The automotive industry has always been competitive, but it is becoming ever more so as manufacturers strive to outdo each other with the latest features and technology. Everyone wants to be the first to debut something novel, and that means that speed is key in the development of a new product. The earliest stages of development are critical; issues in the design of a vehicle must be addressed as soon as possible in order to prevent costly and time-consuming redesigns in later stages.
Because of the nature of conceptual design, which needs to assess performance with respect to the design changes, a faster running model is required. Unlike durability or noise and vibration (N&V), crashworthiness simulation tends to take much longer computation time. Hence, a different model is necessary to shorten the time.
Several attempts have been made to shorten crash simulation, including the incorporation of a method known as the lumped mass-spring method. This method has not been widely accepted, as it includes numerous difficulties in modeling and replicating the existing structure. Physical or Finite Element tests are required for all structural components in order to obtain the spring properties, and it is then difficult to convert the optimized spring properties into the real design of the structural components.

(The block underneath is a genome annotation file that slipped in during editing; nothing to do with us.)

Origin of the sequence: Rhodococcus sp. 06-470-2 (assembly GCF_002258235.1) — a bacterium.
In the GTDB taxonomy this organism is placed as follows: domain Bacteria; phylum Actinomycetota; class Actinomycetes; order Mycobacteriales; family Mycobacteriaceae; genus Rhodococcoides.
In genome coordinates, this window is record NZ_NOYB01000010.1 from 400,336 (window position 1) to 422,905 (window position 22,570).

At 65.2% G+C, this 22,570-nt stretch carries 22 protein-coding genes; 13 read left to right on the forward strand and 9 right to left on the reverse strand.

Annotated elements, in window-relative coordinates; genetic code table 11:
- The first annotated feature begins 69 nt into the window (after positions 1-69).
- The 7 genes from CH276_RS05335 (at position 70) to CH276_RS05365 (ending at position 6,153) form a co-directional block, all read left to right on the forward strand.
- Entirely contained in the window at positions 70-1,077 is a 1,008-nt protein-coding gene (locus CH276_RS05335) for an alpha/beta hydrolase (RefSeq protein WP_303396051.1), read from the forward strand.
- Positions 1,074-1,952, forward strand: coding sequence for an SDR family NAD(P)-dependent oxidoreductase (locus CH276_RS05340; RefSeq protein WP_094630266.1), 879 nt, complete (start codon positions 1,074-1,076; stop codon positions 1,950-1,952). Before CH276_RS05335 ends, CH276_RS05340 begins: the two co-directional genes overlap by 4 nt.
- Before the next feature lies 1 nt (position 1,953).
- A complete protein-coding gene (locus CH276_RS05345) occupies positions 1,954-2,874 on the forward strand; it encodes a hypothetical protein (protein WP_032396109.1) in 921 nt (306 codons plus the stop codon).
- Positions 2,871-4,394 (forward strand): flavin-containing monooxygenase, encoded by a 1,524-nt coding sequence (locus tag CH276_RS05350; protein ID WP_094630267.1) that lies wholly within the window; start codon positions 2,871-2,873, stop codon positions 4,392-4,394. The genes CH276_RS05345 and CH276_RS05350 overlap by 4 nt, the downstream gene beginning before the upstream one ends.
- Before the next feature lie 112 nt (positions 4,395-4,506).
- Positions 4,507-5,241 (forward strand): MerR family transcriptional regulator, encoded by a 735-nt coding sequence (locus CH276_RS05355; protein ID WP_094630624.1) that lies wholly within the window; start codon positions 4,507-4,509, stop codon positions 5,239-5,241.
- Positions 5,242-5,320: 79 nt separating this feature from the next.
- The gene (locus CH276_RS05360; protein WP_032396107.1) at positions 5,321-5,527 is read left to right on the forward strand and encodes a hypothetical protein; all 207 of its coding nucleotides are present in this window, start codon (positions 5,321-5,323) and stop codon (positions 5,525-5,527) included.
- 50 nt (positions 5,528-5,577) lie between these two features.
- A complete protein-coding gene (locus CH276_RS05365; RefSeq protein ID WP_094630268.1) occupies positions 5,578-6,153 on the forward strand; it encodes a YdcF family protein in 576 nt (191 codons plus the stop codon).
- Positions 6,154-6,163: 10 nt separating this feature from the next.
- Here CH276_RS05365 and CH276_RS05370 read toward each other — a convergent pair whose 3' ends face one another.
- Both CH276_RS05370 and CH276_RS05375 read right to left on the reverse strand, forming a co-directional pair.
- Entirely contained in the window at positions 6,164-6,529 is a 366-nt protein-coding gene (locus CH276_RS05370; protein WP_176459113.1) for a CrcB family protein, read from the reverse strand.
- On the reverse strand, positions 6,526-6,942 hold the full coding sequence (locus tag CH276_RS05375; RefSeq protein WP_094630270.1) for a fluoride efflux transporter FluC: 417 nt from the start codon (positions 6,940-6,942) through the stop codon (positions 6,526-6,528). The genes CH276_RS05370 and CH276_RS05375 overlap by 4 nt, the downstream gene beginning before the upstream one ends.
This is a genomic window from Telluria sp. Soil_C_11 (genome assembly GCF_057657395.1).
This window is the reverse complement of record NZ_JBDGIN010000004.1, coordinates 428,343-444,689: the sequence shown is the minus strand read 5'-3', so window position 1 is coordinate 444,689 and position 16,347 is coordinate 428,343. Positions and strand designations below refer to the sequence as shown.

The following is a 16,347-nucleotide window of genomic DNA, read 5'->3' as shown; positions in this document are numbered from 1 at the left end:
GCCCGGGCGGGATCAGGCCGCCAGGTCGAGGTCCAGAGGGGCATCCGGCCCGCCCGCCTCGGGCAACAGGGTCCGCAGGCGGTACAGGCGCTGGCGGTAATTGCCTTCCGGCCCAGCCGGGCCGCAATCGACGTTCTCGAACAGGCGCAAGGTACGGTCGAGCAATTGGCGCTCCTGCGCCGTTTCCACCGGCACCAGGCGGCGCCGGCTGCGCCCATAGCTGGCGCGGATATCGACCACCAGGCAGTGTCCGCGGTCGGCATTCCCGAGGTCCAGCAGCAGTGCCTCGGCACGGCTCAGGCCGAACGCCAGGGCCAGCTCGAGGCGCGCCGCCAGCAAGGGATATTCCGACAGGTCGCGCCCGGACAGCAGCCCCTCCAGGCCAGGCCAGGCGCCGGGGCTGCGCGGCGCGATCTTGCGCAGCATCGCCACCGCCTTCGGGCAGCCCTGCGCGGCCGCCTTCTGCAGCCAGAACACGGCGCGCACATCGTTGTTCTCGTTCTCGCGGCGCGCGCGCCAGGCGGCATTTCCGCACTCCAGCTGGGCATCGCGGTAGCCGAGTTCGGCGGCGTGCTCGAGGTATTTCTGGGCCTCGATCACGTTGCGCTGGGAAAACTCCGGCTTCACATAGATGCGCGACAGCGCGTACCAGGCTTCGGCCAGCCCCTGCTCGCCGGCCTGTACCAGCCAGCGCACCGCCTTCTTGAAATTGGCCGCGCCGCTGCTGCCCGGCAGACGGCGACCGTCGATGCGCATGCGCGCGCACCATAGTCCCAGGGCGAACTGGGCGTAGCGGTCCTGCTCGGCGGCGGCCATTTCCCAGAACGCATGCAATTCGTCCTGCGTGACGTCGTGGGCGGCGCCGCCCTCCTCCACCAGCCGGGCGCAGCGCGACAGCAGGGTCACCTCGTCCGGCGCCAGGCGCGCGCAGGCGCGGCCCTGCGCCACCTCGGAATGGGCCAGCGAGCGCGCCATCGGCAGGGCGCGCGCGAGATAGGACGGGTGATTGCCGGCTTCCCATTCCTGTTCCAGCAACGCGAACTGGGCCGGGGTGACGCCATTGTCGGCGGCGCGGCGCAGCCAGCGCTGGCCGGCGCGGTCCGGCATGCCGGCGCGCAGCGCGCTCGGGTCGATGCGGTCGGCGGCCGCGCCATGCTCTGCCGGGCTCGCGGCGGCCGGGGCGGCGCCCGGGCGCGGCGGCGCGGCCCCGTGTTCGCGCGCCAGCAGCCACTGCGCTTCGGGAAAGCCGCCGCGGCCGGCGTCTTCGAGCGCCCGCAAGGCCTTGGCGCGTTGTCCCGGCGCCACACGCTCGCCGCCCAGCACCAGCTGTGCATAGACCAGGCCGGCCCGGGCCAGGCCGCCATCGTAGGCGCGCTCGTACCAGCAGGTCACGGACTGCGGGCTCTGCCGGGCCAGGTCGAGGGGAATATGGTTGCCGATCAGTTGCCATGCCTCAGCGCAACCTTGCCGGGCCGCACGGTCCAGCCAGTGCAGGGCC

A paper, authored by SIMULIA’s Yangwook Choi, Shawn Freeman and Fabien Letailleur, takes a closer look at the lumped mass-spring method. The paper presents a “reversed” workflow for using the lumped mass-spring method and parametric optimization to overcome the difficulties. The workflow is used to construct a structure with a well-balanced load path, and to find the proper component geometry easily with RSM approach. Entitled “Constructing a Concept Vehicle Structure Optimized for Crashworthiness,” the paper is being published by SAE International and can currently be pre-ordered here.
For more information about Realistic Simulation for the Automotive Industry, and specifically about Crashworthiness, visit our dedicated page.